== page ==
A Synopsis of SMEs in Southeast Asia: Vietnam


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Posted by  Tronserve admin
image cap

Small and Medium Enterprises (SMEs) play a major role in most economies, particularly in developing countries. They are important contributors to job creation and global economic growth, and take major account for the majority of businesses worldwide. SMEs represent almost 90% of businesses and over 50% of employment around the globe.[1]

 

Since 2018, the World Economic Forum (WEF) developed and introduced a new far wider and more in depth system called Inclusive Development Index (IDI) to provide a fairly holistic overview of a country. IDI measurements focus mainly on the following three different pillars: growth and development, inclusion, and intergenerational equity.



 

IDI report (2018) covers eight countries from Southeast Asia including Singapore, Malaysia, Thailand, Vietnam, Indonesia, Philippines, Laos and Cambodia. The report splits the countries into advanced economies and emerging economies, with Singapore the only country in the region to be considered as an advanced economy.[2]

 

On the other hand, Global Competitiveness Report put Vietnam in the position of 67 out of 141 countries globally for 2019 rankings.[3] The report has the following twelve pillars of competitiveness:

  1. Institutions
  2. Appropriate infrastructure
  3. Stable macroeconomic framework
  4. Good health and primary education
  5. Higher education and training
  6. Efficient goods markets
  7. Efficient labor markets
  8. Developed financial markets
  9. Ability to harness existing technology
  10. Market size—both domestic and international
  11. Production of new and different goods using the most sophisticated production processes
  12. Innovation

 


According to the above factors, the report covers quite a thorough observation on the countries in their capability.

 

Since the U.S.-China trade war began in 2018, many importers have scrambled to shift some or all of their production to Vietnam. As a manufacturing destination, Vietnam comes with its advantages and drawbacks, especially for SMEs with small capital. Industrial parks around Ho Chi Minh City are getting quite full and prices are going up. The Hanoi area also counts many factories, but there is a limit to the number of new projects it can welcome.[4]

 

Shifting production away from China, at this moment of time, you may run into some major stumbling blocks in Vietnam as a large volume of production has already been moved over from China in 2018 and 2019, and many factories are now at capacity. This means that if you start reaching out to manufacturers, it is very possible that you will run into issues such as a lack of responsiveness or missed milestones.[5]

 


Fueled by continuous growth, Vietnam continues to attract record foreign direct investment (FDI) in 2019.[6] But the foreign direct investment into Vietnam declined 5 percent from a year earlier to USD 2.45 billion in January-February 2020.[7] Foreign direct investment frequently involves more than just a capital investment. It may include provisions of management or technology as well.[8]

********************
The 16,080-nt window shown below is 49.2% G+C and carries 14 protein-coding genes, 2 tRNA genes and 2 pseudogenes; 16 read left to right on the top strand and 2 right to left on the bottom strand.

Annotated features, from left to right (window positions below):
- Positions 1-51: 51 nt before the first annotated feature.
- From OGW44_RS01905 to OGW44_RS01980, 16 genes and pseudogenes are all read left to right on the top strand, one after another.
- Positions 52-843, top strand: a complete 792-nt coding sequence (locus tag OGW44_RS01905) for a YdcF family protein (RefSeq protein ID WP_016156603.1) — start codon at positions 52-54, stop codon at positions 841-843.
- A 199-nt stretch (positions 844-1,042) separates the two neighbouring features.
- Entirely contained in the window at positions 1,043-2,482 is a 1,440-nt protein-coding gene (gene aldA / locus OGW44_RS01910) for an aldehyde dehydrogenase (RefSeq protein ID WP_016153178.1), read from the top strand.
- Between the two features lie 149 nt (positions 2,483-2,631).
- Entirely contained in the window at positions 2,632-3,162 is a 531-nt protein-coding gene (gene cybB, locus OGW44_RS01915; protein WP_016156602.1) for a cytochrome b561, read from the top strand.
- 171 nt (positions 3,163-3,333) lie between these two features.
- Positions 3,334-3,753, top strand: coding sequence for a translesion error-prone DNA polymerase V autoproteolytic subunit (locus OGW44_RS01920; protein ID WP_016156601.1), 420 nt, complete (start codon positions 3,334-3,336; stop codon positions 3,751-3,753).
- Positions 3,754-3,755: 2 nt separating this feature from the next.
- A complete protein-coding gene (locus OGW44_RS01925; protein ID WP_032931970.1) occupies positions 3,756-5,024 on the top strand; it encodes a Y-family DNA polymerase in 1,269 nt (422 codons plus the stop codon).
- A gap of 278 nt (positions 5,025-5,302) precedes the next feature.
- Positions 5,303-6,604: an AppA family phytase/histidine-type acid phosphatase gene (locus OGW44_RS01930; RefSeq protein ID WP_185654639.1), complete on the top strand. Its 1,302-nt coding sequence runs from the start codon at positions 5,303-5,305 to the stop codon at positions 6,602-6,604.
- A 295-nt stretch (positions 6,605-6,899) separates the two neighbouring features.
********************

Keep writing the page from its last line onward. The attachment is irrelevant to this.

ASEAN SMEs face traditional challenges including lack of skills to understand, prepare and utilize financial information for business decision making, and to add value to firms through strategic partnerships and business expansion. Traditional issues such as limited access to basic business skills, financing, innovation and technology, and incompatibility of government approaches to SMEs, remains persistent, particularly for micro entities.[9]

 

In Vietnam, SMEs are defined as enterprises with capital investment of less than 100 million VND and total employees of less than 300.[10] Small and Medium Enterprises play a crucial role in Vietnam’s economy and account for 98% of all enterprises with approximately 40% of GDP. As the government has made a number of reforms, SMEs are still facing challenges relating to credit, human resources, market access, and competition with foreign firms.



 

The latest incentives will further allow for a thriving environment for SMEs given their importance. Moreover, the government has to continue to commit in providing support and reforms to SMEs if it wants to meet its target of one million firms by 2020 from the current 600,000.[11] Technology is the top investment priority of small- and medium-sized enterprises (SMEs) in Vietnam as they aim to ensure continued growth, according to the Asean SME Transformation Study.[12]

 

Looking at its international trade relations, Amazon, the world’s third most valuable company is on the brink of announcing its expansion into the Vietnamese market.[13] Samsung says Galaxy factories in Vietnam are at 'full capacity’.[14] Vietnam is one of most important markets for many brands, thanks to a growing population of more than 97 million[15] with a median age of about 30. In fact, pros and cons are applicable to any country, and Vietnam is no exception. But one thing is certain by contemplating the facts - Vietnam is strong and moving forward being a leading country among its fellow ASEAN countries.



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sme small business medium business small and medium business vietnam vietnam 5g vietnam business vietnam industry